A Term Tied To Prison Breaks Out

July 2, 2016

A Term Tied To Prison Breaks Out
Wall Street Journal, July 2, 2016

Last week, the Supreme Court ruled in Utah v. Strieff, a case about unreasonable searches and seizures. Justice Clarence Thomas issued the majority opinion in the case, limiting the scope of the “exclusionary rule,” which excludes evidence from consideration if it is tainted by the violation of a defendant’s Fourth Amendment rights.

But it was Justice Sonia Sotomayor’s dissenting opinion that attracted the most attention—and sent a lot of people to their dictionaries.

In her dissent, Justice Sotomayor wrote that the majority opinion “implies that you are not a citizen of a democracy but the subject of a carceral state, just waiting to be cataloged.” Her use of “carceral,” meaning “relating to prison,” raised a lot of eyebrows.Merriam-Webster reported that the opinion led to a spike in look-ups for the word in their online dictionary. And no wonder: “carceral” has been exceedingly rare for the past few hundred years—until contemporary social and legal theorists revived it.

Even if you have never seen the word before, you might be able to glean its meaning if you know your classical roots. “Carcer” means “prison” in Latin and is the root of the much more common word “incarcerate,” meaning “to confine in prison.”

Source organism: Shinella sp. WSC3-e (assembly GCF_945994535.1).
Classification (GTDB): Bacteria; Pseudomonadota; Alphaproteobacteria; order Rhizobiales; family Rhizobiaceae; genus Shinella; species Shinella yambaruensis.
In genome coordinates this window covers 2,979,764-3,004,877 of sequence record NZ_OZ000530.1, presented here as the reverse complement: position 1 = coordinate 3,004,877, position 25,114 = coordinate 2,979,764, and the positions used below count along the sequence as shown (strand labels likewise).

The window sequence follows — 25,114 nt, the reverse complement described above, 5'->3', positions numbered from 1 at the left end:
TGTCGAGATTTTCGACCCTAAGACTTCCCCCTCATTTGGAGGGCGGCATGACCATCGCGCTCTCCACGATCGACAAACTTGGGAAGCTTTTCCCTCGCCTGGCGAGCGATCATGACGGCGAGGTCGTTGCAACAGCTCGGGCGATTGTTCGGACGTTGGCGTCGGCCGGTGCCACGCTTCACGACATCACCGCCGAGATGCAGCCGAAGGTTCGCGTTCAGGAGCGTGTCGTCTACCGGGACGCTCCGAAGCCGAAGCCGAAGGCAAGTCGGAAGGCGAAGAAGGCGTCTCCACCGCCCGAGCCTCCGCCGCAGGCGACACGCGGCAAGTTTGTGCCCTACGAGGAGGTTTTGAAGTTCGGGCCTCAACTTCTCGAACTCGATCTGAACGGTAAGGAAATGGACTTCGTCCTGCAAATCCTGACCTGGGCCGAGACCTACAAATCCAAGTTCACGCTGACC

The earliest known example of “carceral” is from 1570, in a book by the English writer John Foxe. In his “Acts and Monuments,” a history of Protestant suffering under the Catholic Church, he tells of a priest named William Tailor who was imprisoned during the reign of Henry VI but was “released from his carceral endurance” after declaring his penitence.

For more than three centuries, “carceral” was seldom used in English, but that changed in 1975 when the influential French philosopher and social theorist Michel Foucaultpublished “Discipline and Punish: The Birth of the Prison.” In the book, Foucault analyzes “the carceral system” (or le système carcéral in the original French). He also advanced the concept of the “carceral archipelago” that transfers the social control and surveillance technology of the prison system to society at large.

Followers of Foucault soon began writing about “the carceral state,” particularly as it relates to the perils of the American penal system.

One high-profile advocate of the term is the journalist Ta-Nehisi Coates, who used it last year in his National Book Award-winning meditation on race in America, “Between the World and Me.” “The abuses that have followed from these policies—the sprawling carceral state, the random detention of black people, the torture of suspects—are the product of democratic will,” he observed.

Indeed, Justice Sotomayor cited Mr. Coates in her Utah v. Strieff dissent. With all of this new attention, “carceral” has broken free from the shackles of the dictionary and entered mainstream usage.

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